Everything You Need to Know About RSS
Tuesday, February 26th, 2008 at 12:00pm -- Marketing Director
For those of you who frequent the “blogosphere,” you’re likely completely comfortable with the term RSS and understand the benefits of subscribing to RSS feeds. But for those of you who don’t read many blogs, or aren’t familiar with RSS technology and how it can save you TONS of time and effort when surfing the web, read on.
First of all, you may be wondering:
Why do I care about an RSS feed? Why would I want to use RSS?
Most of us surfing the web have anywhere from a handful to 30-40 sites we frequent regularly. Maybe you read CNN.com daily to get an update on the news, or maybe you’re looking for a new CMS and frequent CMSwatch.com; in any case, using RSS technology is the fastest and easiest way for you to quickly access new information on the websites you frequent most often and to be alerted when new content appears on your favorite websites. Instead of having to type in the URL of the site you are interested in, and browse each site for new content updates, and RSS feed takes all the most recent content from all of your favorite or specified sites, and aggregates them in a news-feed-esque manner.
What is exactly is an RSS? How does it work?
RSS stands for ‘Really Simple Syndication,’ and RSS feeds are based on XML . When a publisher publishes new content to the web that is available for subscription via an RSS, he/she publishes an RSS XML file known as a “feed.” These RSS feeds have a URL associated with them, and by subscribing to that URL, you are able to automatically receive notifications of updates from your favorite pages. RSS icons letting you know you can subscribe to a page or feed appear all over the Web in different forms; here’s just a sampling of some of the icons you may see:
Why shouldn’t I just bookmark my favorite pages?
Bookmarking web pages is helpful for sites you don’t frequently visit, but may want to save in case you need to visit them later to reference a favorite recipe or jot down an address. Using bookmarks for pages you may want to visit later, but don’t frequently change, is also helpful. However, if you are still using bookmarks to keep track of sites with frequently updated content such as blogs and news stories, STOP! Bookmarking requires that you manually return to a page in your Bookmarks list on a regular basis, or when you remember, to find new articles and content updates. Instead, using an RSS feed for these pages allows you view new headlines and updates without even navigating to the page itself.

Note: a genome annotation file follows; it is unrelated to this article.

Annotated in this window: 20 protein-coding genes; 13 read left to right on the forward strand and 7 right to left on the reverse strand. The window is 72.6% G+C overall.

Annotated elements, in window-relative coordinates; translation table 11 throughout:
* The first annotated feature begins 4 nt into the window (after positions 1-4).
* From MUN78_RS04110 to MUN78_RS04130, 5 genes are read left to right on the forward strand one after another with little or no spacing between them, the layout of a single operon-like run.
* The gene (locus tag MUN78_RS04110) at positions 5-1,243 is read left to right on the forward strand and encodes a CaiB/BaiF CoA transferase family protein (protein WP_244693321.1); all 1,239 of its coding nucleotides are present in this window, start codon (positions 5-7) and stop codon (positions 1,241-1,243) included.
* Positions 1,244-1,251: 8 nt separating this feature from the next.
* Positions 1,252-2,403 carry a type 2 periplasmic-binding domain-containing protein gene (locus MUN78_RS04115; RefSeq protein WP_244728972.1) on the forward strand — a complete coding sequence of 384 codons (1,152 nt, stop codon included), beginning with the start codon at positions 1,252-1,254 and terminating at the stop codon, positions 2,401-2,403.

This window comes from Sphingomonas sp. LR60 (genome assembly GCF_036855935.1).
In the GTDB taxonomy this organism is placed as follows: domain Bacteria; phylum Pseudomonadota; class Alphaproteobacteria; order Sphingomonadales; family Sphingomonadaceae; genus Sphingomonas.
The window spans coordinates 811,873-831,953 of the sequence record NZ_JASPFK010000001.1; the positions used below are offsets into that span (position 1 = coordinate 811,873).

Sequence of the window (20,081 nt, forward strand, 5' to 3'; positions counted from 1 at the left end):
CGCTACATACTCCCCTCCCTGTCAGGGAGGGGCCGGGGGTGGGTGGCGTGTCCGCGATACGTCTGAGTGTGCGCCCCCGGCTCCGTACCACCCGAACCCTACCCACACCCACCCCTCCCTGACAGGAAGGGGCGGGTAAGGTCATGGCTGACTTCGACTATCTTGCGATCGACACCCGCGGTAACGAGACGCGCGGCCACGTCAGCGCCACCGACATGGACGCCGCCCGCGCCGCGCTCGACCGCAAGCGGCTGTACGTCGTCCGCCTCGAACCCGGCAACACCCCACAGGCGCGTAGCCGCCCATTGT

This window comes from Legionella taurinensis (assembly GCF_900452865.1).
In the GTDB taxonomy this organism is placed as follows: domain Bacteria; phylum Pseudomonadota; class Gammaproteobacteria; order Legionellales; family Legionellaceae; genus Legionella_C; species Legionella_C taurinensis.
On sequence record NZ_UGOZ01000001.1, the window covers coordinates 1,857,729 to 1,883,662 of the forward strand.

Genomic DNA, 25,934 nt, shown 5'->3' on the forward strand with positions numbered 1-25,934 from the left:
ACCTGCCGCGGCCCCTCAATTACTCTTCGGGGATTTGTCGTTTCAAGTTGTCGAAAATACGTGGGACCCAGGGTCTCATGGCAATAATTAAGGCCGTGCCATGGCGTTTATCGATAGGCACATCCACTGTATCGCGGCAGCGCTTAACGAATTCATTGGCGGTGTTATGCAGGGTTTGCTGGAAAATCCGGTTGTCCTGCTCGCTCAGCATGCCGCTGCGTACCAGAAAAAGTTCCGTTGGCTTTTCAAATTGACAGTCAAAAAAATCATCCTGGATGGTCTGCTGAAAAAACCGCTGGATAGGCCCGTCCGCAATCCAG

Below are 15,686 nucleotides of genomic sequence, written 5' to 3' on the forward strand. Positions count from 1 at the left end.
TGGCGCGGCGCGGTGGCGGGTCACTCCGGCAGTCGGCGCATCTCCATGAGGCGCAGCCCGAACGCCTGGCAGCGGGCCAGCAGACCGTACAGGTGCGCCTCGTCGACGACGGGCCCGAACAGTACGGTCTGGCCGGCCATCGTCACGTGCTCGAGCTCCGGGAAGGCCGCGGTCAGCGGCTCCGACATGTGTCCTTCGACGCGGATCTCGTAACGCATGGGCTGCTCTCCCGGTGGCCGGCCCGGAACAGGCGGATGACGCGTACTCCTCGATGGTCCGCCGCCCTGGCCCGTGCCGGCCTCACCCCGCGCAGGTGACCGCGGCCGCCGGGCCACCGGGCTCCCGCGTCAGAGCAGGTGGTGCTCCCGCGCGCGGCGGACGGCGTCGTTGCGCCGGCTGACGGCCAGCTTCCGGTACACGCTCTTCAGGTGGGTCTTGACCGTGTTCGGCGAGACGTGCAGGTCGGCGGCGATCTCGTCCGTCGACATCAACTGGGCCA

OK, I get why an RSS feed is helpful. But how do I subscribe to one? Can I subscribe to any page?
There are a number of different ways you can subscribe to different pages and content. There are stand-alone RSS Feed Reader applications, web browser plug-ins such as Mozilla Firefox’s Live Bookmarks, and programs for many varieties of email programs such as, intraVnews for Outlook, which makes Outlook RSS feeds and allows for filtering, searching, and management of RSS feeds. However, many web surfers out there find it easiest to use free and fairly simple web-based RSS Feed Readers, such as Google Reader to get updates from their favorite sites.
Once you’ve set yourself up with an RSS Feed Reader, setting up which feeds you want to subscribe to is simple. The actual icons and steps may vary slightly depending upon which Feed Reader you’re using, but in most cases, you’ll need to navigate to the site you want content aggregated from (just once), and either:
- Click on the RSS icon next to the URL of the page in your web browser or on the page itself:
Example 1: Mozilla Firefox -
Example 2: Internet Explorer -
Example 3: Safari -
- Navigate to ‘Bookmarks’ and click ‘Subscribe to this Page’
- Use your Feed Reader of choice and navigate to the ‘Add Feed’ option and enter the URL of the desired RSS
When you subscribe to an RSS feed, your Feed Reader will automatically and continually check that page for new content. Whenever there is new content, it will be displayed directly in your Feed Reader. RSS Feed Readers allow you to subscribe to the feeds of your choice from any variety of sites you would like.
Can I create RSS Feeds and use External RSS Feeds in Cascade?
Yes! Creating an RSS output in Cascade is exactly like creating any other output: You'll need to create a new target, destination, and template. You'll also need to attach an RSS stylesheet and include links between the individual templates. Additionally, Cascade Server allows for the inclusion of external RSS feeds in internally managed pages through the use of an XML Feed Block.
So now that you know the benefits of using an RSS and just how easy it is, go get started! If you’d like, you can start by subscribing to the Hannon Hill Team Blog! Either simply click the RSS icon in the browser next to our blog URL:
Or, manually add the Hannon Hill Team Blog! Feed URL to your Feed Reader: http://www.hannonhill.com/news/blog/rss.xml.
- Cascade Exchange: Atom Feed
- Cascade Exchange: Left Navigation
- Cascade Exchange: Social Media Mashup
- Cascade Exchange: SEO sitemap